Entrance Reducer...
Results 1 to 9 of 9
  1. #1
    Join Date
    Aug 2016
    Location
    CLARION, PENNSYLVANIA, USA
    Posts
    59

    Question Entrance Reducer...

    I presently have my entrance reducer set at the 3”-4” opening…

    With all the activities because of the warmer weather, the bees seem to be crawling over top of each other and sometimes there are so many there that the entrance is blocked. Is there any advantage to removing the entire entrance reducer?...

    Or should that not be done?...

    Thanks…

  2. Remove Advertisements
    BeeSource.com
    Advertisements
     

  3. #2
    Join Date
    Jan 2018
    Location
    Decatur / Cullman, also. 35603
    Posts
    831

    Default Re: Entrance Reducer...

    If you opened it up all the way, for sure I would put a robber screen in place. Im.not sure I'd open it up all the way though, mabye 1/2 . I'd still do a robber screen though. Good luck

  4. #3
    Join Date
    Apr 2017
    Location
    Aylett, Virginia
    Posts
    4,560

    Default Re: Entrance Reducer...

    Lots of opinions on this subject. Some people refer to them as honey reducers. I don't think so. When bees choose a site, often the entrance is quite small. The 4" opening is just about right and does help cut down on robbing once the flow stops. I used to be a wide open in the summer guy but experience has shown me otherwise.
    Thankfully, the bees are smarter than I am. They are doing well, in spite of my efforts to help them.

  5. #4
    Join Date
    Dec 2015
    Location
    Shelby, Missouri USA
    Posts
    526

    Default Re: Entrance Reducer...

    I also like to leave just a 4" opening for the bottom entrance. The bees seem to do just fine with that amount of entrance.

  6. #5
    Join Date
    Oct 2011
    Location
    Edmonton, Alberta, Canada
    Posts
    1,472

    Default Re: Entrance Reducer...

    4 inch works well at my local

    Try two 2 inch side entrances. It seems to keep bottom of center frames warmer and colony will keep brood lower in the two deeps. There is less problems with brood in honey supers when no excluder is being used.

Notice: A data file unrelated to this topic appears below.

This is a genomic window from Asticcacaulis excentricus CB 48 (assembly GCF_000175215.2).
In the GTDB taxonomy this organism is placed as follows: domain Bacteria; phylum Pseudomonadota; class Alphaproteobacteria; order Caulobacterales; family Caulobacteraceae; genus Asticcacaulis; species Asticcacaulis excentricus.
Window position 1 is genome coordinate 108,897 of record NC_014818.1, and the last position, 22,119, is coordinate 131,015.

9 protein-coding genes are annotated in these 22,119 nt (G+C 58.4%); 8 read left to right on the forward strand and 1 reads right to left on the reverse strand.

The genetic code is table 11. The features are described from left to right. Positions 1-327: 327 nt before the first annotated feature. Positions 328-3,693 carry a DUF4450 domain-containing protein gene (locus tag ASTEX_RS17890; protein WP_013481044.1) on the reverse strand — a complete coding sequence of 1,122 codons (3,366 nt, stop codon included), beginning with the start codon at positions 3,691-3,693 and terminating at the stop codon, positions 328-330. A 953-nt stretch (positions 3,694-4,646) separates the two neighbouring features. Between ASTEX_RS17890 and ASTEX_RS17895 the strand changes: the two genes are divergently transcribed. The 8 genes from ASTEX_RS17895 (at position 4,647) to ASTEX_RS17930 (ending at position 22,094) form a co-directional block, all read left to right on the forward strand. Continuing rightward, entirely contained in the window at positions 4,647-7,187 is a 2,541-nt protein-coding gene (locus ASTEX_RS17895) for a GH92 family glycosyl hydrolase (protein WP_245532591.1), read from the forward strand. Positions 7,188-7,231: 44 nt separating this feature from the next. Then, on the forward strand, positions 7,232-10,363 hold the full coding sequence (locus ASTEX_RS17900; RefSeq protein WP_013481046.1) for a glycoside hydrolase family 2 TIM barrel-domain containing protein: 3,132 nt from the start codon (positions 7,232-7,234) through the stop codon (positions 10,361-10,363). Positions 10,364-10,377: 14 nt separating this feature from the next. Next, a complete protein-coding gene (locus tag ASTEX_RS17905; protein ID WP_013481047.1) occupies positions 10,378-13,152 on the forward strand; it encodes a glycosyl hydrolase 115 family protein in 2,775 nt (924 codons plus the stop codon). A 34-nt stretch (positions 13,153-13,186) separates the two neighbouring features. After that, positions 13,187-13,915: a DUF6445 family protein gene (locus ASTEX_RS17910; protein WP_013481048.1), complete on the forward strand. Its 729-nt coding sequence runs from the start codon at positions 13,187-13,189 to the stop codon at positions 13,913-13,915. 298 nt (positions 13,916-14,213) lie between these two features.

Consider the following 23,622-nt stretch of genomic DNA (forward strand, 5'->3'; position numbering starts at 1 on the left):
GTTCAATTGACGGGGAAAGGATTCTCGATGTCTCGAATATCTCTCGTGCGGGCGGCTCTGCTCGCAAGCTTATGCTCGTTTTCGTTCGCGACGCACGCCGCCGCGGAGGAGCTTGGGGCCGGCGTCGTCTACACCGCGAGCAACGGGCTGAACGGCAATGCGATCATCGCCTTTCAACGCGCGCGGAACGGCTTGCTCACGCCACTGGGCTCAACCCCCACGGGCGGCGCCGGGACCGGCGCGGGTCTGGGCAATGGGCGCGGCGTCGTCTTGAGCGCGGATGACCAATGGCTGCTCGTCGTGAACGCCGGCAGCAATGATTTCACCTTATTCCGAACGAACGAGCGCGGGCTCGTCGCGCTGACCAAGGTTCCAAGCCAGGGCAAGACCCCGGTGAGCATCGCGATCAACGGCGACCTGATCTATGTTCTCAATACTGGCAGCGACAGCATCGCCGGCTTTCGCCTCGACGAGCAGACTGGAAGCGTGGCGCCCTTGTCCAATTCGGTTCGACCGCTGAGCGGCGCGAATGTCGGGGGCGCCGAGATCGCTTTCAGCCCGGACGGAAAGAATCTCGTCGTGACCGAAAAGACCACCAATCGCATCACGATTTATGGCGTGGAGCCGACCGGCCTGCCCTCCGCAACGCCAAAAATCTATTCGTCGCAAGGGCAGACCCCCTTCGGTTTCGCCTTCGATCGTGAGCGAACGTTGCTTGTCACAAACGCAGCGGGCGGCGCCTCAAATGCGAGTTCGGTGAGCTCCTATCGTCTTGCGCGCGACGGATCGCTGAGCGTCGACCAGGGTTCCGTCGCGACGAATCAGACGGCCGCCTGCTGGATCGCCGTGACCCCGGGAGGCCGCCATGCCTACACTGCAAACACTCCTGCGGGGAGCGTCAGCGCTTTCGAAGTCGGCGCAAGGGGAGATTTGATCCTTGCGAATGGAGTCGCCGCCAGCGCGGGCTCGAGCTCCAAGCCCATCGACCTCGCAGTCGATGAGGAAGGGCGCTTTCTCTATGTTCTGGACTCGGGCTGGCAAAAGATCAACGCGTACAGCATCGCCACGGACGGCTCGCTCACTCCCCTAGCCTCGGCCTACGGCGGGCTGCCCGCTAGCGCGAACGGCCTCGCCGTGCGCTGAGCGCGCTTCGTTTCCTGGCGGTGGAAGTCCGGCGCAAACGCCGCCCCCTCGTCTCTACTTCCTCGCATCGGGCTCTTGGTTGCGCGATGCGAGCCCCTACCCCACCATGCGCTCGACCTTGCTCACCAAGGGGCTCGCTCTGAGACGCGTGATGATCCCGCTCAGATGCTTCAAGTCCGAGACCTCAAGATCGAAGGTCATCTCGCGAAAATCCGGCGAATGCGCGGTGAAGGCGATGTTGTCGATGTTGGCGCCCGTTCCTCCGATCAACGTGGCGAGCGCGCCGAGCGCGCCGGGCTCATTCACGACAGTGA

Zone 3b. If you always do what you always did, you'll always get what you always got!

  7. #6
    Join Date
    Mar 2014
    Location
    Red Bud, IL, USA
    Posts
    1,810

    Default Re: Entrance Reducer...

    My bottom entrances are fixed at 4 1/2" but I also run about a 3" top entrance but use of either or both is mixed without a problem.
    “The single biggest problem with communication is the illusion that it has taken place.” -George Bernard Shaw

  8. #7
    Join Date
    Dec 2015
    Location
    Shelby, Missouri USA
    Posts
    526

    Default Re: Entrance Reducer...

    Quote Originally Posted by mgolden View Post
    4 inch works well at my local

    Try two 2 inch side entrances. It seems to keep bottom of center frames warmer and colony will keep brood lower in the two deeps. There is less problems with brood in honey supers when no excluder is being used.
    That is an interesting idea. I have not heard that used. Being you are from Canada, I assume you are not running screen bottom boards. Is my assumption correct? I wonder how that idea would work in my area where it can get to over 95 degrees F on a regular basis.

  9. #8
    Join Date
    Jan 2015
    Location
    Hubert, North Carolina
    Posts
    380

    Default Re: Entrance Reducer...

    All my entrances are in the dead-center, big enough to get my oxalic acid vaporizer in without having to remove the entrance reducer. That use to be a pain.

  10. #9
    Join Date
    Jun 2013
    Location
    Rensselaer County, NY, USA
    Posts
    5,536

    Default Re: Entrance Reducer...

    If you think they need a little more room, angle the reducer out slightly, say 15 -20 degrees.

    Mine stay mostly at the 4" size, except during some days of an early strong flow when the bee population and foraging is at the max when I pull it out to let in more bees and airflow. When things slow down, I just push it back in so it's once again flush with the front of the hive.

    I almost never have the entrance completely open.

    Bees with screened bottom boards may have to work harder to circulate the cooling, and evaporating, air within the hives compared to colonies with sold floors. Mine have both, stacked up, for that reason.

    Nancy

Bookmarks

Posting Permissions

  • You may not post new threads
  • You may not post replies
  • You may not post attachments
  • You may not edit your posts
  •